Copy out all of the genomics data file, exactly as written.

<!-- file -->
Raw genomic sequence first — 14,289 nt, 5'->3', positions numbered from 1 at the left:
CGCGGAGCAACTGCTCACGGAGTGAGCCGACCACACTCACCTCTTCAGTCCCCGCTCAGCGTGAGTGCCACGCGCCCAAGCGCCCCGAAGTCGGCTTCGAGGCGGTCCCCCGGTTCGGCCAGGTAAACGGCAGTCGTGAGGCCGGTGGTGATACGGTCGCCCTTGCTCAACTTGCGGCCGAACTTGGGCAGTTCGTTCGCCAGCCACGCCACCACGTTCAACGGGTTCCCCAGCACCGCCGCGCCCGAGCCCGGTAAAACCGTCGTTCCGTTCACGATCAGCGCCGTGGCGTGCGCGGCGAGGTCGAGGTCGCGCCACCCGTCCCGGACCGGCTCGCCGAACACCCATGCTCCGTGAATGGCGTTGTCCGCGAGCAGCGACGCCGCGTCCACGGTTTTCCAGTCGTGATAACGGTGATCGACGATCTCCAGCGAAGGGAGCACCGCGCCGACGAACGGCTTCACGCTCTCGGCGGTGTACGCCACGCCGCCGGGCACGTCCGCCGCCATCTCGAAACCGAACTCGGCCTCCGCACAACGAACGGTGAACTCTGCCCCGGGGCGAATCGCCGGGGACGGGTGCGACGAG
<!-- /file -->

Raw genomic sequence first — 14,289 nt, 5'->3', positions numbered from 1 at the left:
CGCGGAGCAACTGCTCACGGAGTGAGCCGACCACACTCACCTCTTCAGTCCCCGCTCAGCGTGAGTGCCACGCGCCCAAGCGCCCCGAAGTCGGCTTCGAGGCGGTCCCCCGGTTCGGCCAGGTAAACGGCAGTCGTGAGGCCGGTGGTGATACGGTCGCCCTTGCTCAACTTGCGGCCGAACTTGGGCAGTTCGTTCGCCAGCCACGCCACCACGTTCAACGGGTTCCCCAGCACCGCCGCGCCCGAGCCCGGTAAAACCGTCGTTCCGTTCACGATCAGCGCCGTGGCGTGCGCGGCGAGGTCGAGGTCGCGCCACCCGTCCCGGACCGGCTCGCCGAACACCCATGCTCCGTGAATGGCGTTGTCCGCGAGCAGCGACGCCGCGTCCACGGTTTTCCAGTCGTGATAACGGTGATCGACGATCTCCAGCGAAGGGAGCACCGCGCCGACGAACGGCTTCACGCTCTCGGCGGTGTACGCCACGCCGCCGGGCACGTCCGCCGCCATCTCGAAACCGAACTCGGCCTCCGCACAACGAACGGTGAACTCTGCCCCGGGGCGAATCGCCGGGGACGGGTGCGACGAG